Re-pot And other questions
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Old 03-01-2020, 09:14 AM
littleflower littleflower is online now

Join Date: Apr 2019
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Re-pot And other questions
Default Re-pot And other questions

New to Cattleyas..... Just purchased these lovelies from someone on Facebook. First question is, do they need to be repotted? I understand that cats like to be nice and tight in their pots but one of them is quite top-heavy. Also they have roots growing outside Their pots, although I think some of these roots are dead. One is in bark, which seems to be firmly attached to some of the roots, also with moss. My intention, whenever I do repot, Will be bark with some charcoal and may be perlite. Suggestions welcome. Lastly, with my other orchids I like to use net pots in other pots. I have had success by soaking for 15 minutes weekly or so, then thoroughly draining, Although Iíve read that cats like to be dry before watering. All help is welcome, thank you! So excited to try these orchids!!!
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Old 03-15-2020, 01:44 PM
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camille1585 camille1585 is offline

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I'm surprised that you didn't get any replies yet! I have very little experience with Catts, so I'm bumping this so that other people will see it.

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Old 03-15-2020, 02:19 PM
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SouthPark SouthPark is offline
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Re-pot And other questions Male

littleflower - they can be repotted.

When repotting - the chances are that some roots can break or become damaged a bit - which is normal. You can allow those damaged or broken roots to dry out a bit and seal up naturally before repotting.

When it comes to methods of watering where growers wait until the roots dry before watering ------ the reason isn't due to cattleya's 'needing to have their roots dry'. They don't really need to have a dry-out period under certain workable conditions.

Instead - it's to do with minimising or avoiding conditions of low oxygen-level water (or water film/layer) IN and ON the roots for relatively long periods of time.

Roots need oxygen to stay alive. And growing environments without adequate air-flow, combined with conditions associated with media type (and size) and pot type (size and drainage features) and watering schedule ----- can lead to unwanted low-oxygen-level water conditions in and on roots.

In general - dripping wet roots (or roots too wet) where water doesn't move much (or at all) can lead to roots dying - due to inadequate oxygen supply in the water for the roots (ie. roots using up all the oxygen, which doesn't get replenished fast enough due to not enough oxygenated water movement).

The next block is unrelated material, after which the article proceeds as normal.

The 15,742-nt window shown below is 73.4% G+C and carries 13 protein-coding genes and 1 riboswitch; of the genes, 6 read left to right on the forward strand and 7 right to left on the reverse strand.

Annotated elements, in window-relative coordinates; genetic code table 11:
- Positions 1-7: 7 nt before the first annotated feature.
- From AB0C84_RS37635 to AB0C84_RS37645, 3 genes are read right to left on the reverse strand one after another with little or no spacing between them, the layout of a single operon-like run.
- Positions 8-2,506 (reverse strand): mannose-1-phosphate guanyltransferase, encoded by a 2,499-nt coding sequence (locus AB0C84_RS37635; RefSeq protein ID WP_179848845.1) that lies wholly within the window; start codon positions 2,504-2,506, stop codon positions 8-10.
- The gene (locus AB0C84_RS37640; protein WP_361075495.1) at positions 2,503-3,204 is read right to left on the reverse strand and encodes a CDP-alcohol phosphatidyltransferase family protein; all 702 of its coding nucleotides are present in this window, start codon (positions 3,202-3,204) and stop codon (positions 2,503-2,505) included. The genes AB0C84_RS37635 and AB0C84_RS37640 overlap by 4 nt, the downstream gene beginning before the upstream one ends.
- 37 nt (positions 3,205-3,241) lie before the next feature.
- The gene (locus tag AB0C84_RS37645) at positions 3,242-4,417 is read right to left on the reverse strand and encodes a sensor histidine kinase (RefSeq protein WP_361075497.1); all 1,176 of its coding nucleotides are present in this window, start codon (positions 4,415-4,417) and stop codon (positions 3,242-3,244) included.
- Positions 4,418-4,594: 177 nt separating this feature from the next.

Some details at this link may be helpful too:

Click Here.

In general - having roots lightly moist but having adequate air-movement in the pot and media and around roots - is no problem.

But having roots in media that is dripping/soaking wet for relatively long periods of time (especially when air movement around roots is not enough, also leading to very slow or no water movement around in the pot or around the roots) - can lead to roots dying.

So - no matter what media or pot method is being used - the aim is to avoid setting up conditions where the roots don't get adequately oxygenated water.

Each grower will eventually have their own methods for achieving desirable conditions inside the pot that allow for very long-term healthy orchid growth. This is for orchids grown in pots.

One other thing to note is that - in the wild - in places where orchids grow in their natural habitat ---- many of those places are humid enough for orchid roots to absorb moisture from the air. For this case, orchids can get both water and oxygen very well.

For potted orchids, this can also mean - if the media is slightly moist (and not saturated or super wet), then the humidity inside the pot due to slightly moist/wet media should be enough to support orchid roots.

One possible benefit of occasional dry-outs of media and roots is to prevent or cut down on certain unwanted activity (eg. certain kinds of bacterial or fungal or algae activity). This is for potted orchids.

The other possible benefit of dry-out (provided that the media is able to dry at a satisfactory rate) is steering away from undesirable conditions - such as the long-time super-wet condition, where oxygen starvation can occur - leading to dying and rotting roots.

Originally Posted by littleflower View Post
I understand that cats like to be nice and tight in their pots
The above is probably not true. A cattleya can grow excellently even if roots are not tight in their pots.

Last edited by SouthPark; 03-17-2020 at 01:22 AM..
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bark, cats, orchids, pots, roots

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